With the arrival of the 9.7-inch iPad Pro, Apple has launched an assault on the business users who may have looked at its larger cousin, but felt the cost was too high to adopt this device across their enterprises.
When Apple announced the latest iPad Pro earlier this year, CEO Tim Cook stated that there are over 600 million Windows PCs in use that are more than five years' old. Could your enterprise replace its aging desktops with the new iPad Pro?
The original iPad Pro may have been bigger, but many felt that this didn't necessarily mean better. For the creative industry the larger screen real-estate was a clear bonus, and coupled with the Apple Pencil, offered a new platform for anyone in the creative sector to express themselves. But the smaller 9.7-inch iPad Air was a better fit as a business machine.
Now that Apple has released its new iPad Pro with all the features of its larger cousin, plus some new ones of its own – such as True Tone display technology, and the 12MP camera that can shoot 4K video, plus more on-board memory – suddenly the business community that had perhaps been using the Surface Pro could now pledge their allegiance to Apple without making any compromises on features or power.
- Read techradar's full review of the new iPad Pro here
The real question is: does the new iPad Pro offer a real alternative to machines that have a full OS such as the Surface Pro or MacBook Pro?
Says Oliver Furniss, VP/GM Product at cloud accountancy software company Xero: "It depends on the kind of work you do and your appetite for change. For example, if you're a salesperson on the go, an iPad Pro might be the perfect thing. For a modern small business with everything in the cloud and accessible via apps and the web, it's compelling. The portability, battery life, instant-on and 4G data of the new iPad Pro are ideal."
Whether larger enterprises will adopt tablet PCs on a wholesale basis is yet to be seen. However, in the small business community there may be more movement, as these companies tend to be more nimble and able to adopt new technologies at a faster rate. However, Forrester has found that office workers in general are three times more likely to use laptops and desktop PCs than their tablets.
For businesses the headline grabbing consumer-led aspects of the iPad range are not their focus. Productivity and the ability to connect to networks on and off-site, as workers increasingly become decentralised, is important.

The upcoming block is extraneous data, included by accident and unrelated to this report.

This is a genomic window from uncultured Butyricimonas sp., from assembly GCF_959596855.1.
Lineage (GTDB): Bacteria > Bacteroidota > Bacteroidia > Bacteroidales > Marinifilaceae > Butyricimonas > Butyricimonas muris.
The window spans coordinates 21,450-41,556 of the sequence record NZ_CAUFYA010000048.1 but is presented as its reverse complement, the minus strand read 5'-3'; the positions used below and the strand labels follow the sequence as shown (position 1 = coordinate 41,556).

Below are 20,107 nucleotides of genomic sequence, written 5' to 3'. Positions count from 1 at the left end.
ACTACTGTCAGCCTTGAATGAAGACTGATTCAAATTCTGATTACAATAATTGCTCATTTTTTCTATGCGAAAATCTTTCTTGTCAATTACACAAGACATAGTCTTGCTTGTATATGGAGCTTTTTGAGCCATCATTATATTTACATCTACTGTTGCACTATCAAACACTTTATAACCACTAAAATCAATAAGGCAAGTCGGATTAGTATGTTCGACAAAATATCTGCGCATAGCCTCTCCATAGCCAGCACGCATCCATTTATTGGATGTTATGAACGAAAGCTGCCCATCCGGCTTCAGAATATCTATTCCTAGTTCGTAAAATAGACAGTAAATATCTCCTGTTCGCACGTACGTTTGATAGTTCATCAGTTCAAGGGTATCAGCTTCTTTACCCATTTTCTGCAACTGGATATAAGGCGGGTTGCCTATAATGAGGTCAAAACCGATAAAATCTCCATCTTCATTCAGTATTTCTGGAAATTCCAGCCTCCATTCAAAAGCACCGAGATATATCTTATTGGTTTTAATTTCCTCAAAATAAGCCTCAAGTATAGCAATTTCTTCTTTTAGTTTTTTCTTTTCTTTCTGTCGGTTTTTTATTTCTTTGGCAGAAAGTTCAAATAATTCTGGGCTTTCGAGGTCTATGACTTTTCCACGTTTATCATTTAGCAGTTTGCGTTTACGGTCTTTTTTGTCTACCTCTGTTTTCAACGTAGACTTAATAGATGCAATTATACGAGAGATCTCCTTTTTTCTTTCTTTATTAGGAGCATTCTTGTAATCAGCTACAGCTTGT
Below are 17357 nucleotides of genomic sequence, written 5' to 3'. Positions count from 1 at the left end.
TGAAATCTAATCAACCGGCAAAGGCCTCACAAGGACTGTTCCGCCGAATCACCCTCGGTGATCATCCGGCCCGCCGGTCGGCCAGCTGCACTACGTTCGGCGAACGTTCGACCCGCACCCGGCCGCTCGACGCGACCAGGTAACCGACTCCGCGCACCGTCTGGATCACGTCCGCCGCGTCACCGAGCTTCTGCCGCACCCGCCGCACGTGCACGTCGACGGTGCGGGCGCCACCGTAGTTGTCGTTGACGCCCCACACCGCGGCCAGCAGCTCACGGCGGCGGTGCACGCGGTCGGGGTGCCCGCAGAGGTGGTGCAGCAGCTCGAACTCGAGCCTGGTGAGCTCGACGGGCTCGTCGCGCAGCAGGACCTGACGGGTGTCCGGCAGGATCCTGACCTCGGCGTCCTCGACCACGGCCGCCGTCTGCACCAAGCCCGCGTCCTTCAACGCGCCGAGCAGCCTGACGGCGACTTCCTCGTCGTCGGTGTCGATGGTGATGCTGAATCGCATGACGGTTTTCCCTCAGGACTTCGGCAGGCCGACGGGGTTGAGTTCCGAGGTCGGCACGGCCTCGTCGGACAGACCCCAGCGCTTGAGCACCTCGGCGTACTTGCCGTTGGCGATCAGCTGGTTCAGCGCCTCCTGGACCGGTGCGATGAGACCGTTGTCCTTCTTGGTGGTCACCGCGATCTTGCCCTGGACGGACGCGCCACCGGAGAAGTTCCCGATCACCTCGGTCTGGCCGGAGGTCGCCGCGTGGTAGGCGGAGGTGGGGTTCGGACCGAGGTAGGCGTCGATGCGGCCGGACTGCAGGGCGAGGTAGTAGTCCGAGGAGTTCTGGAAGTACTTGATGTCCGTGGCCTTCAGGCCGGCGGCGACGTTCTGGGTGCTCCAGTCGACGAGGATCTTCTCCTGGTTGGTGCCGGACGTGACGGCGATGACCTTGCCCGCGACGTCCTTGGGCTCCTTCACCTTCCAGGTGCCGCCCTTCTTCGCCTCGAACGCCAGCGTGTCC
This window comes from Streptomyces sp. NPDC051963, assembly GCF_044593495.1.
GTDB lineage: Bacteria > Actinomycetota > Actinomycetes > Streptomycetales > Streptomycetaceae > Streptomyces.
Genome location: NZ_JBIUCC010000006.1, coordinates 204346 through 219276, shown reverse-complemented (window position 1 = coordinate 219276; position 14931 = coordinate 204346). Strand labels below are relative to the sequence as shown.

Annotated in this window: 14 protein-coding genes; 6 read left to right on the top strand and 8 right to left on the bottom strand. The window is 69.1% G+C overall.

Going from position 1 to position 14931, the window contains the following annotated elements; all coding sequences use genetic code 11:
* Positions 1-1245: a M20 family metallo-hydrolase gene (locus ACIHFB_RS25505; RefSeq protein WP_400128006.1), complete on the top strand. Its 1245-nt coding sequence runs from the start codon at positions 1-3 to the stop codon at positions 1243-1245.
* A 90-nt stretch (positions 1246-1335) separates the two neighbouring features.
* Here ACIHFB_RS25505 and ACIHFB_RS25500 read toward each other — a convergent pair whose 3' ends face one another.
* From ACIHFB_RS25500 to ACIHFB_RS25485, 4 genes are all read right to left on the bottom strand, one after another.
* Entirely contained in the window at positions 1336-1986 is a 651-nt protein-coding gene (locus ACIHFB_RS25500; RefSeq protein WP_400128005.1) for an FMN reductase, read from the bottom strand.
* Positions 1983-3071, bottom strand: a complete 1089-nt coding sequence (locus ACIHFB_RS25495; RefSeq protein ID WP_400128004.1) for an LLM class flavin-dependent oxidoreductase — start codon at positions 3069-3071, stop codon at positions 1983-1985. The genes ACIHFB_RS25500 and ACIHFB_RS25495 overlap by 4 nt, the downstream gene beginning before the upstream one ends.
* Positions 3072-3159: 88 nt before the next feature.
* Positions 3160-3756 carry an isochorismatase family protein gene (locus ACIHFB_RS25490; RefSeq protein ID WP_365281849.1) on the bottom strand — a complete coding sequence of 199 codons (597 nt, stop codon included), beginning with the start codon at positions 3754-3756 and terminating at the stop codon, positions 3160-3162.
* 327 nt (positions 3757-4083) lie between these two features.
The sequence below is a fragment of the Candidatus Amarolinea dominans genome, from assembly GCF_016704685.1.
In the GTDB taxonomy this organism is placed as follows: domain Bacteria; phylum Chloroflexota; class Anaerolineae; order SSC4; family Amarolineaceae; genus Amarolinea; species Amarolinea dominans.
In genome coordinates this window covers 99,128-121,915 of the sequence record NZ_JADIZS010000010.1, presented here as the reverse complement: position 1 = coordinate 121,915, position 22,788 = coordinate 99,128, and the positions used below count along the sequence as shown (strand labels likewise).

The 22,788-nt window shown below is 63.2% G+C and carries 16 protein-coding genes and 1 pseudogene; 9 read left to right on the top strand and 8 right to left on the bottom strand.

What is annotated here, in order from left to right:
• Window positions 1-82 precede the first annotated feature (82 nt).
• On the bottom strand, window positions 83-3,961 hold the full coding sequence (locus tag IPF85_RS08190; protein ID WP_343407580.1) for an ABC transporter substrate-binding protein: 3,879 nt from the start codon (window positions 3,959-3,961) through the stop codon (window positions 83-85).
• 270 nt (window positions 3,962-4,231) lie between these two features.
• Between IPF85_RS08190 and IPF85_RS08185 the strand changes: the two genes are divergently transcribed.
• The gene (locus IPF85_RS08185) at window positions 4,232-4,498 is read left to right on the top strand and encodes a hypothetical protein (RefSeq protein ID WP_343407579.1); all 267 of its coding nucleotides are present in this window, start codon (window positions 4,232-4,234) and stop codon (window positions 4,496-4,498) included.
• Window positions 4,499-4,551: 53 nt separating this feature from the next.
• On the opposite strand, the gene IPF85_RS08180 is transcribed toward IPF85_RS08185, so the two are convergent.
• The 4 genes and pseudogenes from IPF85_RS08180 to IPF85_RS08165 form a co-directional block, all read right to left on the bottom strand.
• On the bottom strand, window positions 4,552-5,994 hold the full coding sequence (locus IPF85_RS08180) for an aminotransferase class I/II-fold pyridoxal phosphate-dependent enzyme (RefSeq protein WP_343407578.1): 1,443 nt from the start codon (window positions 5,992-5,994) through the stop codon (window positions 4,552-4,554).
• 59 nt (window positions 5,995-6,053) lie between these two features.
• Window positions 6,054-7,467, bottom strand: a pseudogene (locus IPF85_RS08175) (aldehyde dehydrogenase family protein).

Moving wholesale from a desktop/laptop environment to one that is dominated by tablets does seem to be the goal of many smaller businesses. Whether they choose iPads or make their move towards hybrid devices typified by the Surface range, small business owners in particular can see the benefits, and need to test these devices in real-world situations to identify their limitations.
A spokesperson for Dell also noted: "There is a false perception out there that Apple devices based on Mac OS or iOS are more secure. That's simply not true.
"According to a recent whitepaper published by Symantec (Apple Threat Landscape, February 2016), the number of new Mac OS threats is increasing year-over-year, and the number of Macs hit by malware infections have increased significantly – in the first nine months of 2015, the number of unique OS X computers infected with malware was seven times higher than all of 2014."
With Si Conroy, CEO and founder, Scarlet Monday and ConstantMentor.com, commenting: "I can't see the pressure points on SMEs to adopt technologies like iPad Pro without clear business reasons to do so. Performance for price is now probably better aligned to similar laptops. Apple's iPads have always had the advantages of fast start and application switch etc. I think it's a mind-set thing. They are not seen as business tools."
The simple connectivity of Apple's devices has always been a major selling point. For small businesses in particular, the adoption of Wi-Fi across their organisations has bought a level of flexible working that has been unprecedented.
Focusing on this aspect of using tablets in business, Melvit Cardozo, technical support engineer at TP-LINK UK says: "For organisations over 40 seats, the best approach is a series of access points with cluster technology, this effectively creates load balancing between them, managed by a software controller. This is the most cost-effective way for larger SMEs to manage the demands on Wi-Fi created by the proliferation of tablets, or other devices."